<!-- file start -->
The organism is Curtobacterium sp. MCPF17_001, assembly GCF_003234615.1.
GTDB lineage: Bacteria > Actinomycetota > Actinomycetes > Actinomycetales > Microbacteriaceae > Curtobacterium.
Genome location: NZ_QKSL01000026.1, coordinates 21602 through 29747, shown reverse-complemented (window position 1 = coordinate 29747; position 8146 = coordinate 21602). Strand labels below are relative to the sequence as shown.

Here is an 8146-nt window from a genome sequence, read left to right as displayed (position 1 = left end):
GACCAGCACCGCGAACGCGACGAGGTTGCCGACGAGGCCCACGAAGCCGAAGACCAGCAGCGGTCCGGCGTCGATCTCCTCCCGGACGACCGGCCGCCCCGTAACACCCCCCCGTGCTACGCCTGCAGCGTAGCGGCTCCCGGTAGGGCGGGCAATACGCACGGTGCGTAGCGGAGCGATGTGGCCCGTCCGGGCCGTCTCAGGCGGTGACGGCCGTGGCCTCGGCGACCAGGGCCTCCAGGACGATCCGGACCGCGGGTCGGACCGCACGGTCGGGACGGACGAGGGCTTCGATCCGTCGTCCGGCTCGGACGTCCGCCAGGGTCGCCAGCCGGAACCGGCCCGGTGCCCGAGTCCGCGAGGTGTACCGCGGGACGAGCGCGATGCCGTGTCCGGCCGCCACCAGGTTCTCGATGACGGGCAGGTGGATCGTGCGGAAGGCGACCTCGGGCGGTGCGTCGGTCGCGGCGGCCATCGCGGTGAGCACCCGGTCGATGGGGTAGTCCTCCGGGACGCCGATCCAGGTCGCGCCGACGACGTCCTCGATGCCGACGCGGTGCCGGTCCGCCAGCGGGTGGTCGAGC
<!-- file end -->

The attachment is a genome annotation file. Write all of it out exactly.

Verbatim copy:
The organism is Curtobacterium sp. MCPF17_001, assembly GCF_003234615.1.
GTDB lineage: Bacteria > Actinomycetota > Actinomycetes > Actinomycetales > Microbacteriaceae > Curtobacterium.
Genome location: NZ_QKSL01000026.1, coordinates 21602 through 29747, shown reverse-complemented (window position 1 = coordinate 29747; position 8146 = coordinate 21602). Strand labels below are relative to the sequence as shown.

Here is an 8146-nt window from a genome sequence, read left to right as displayed (position 1 = left end):
GACCAGCACCGCGAACGCGACGAGGTTGCCGACGAGGCCCACGAAGCCGAAGACCAGCAGCGGTCCGGCGTCGATCTCCTCCCGGACGACCGGCCGCCCCGTAACACCCCCCCGTGCTACGCCTGCAGCGTAGCGGCTCCCGGTAGGGCGGGCAATACGCACGGTGCGTAGCGGAGCGATGTGGCCCGTCCGGGCCGTCTCAGGCGGTGACGGCCGTGGCCTCGGCGACCAGGGCCTCCAGGACGATCCGGACCGCGGGTCGGACCGCACGGTCGGGACGGACGAGGGCTTCGATCCGTCGTCCGGCTCGGACGTCCGCCAGGGTCGCCAGCCGGAACCGGCCCGGTGCCCGAGTCCGCGAGGTGTACCGCGGGACGAGCGCGATGCCGTGTCCGGCCGCCACCAGGTTCTCGATGACGGGCAGGTGGATCGTGCGGAAGGCGACCTCGGGCGGTGCGTCGGTCGCGGCGGCCATCGCGGTGAGCACCCGGTCGATGGGGTAGTCCTCCGGGACGCCGATCCAGGTCGCGCCGACGACGTCCTCGATGCCGACGCGGTGCCGGTCCGCCAGCGGGTGGTCGAGC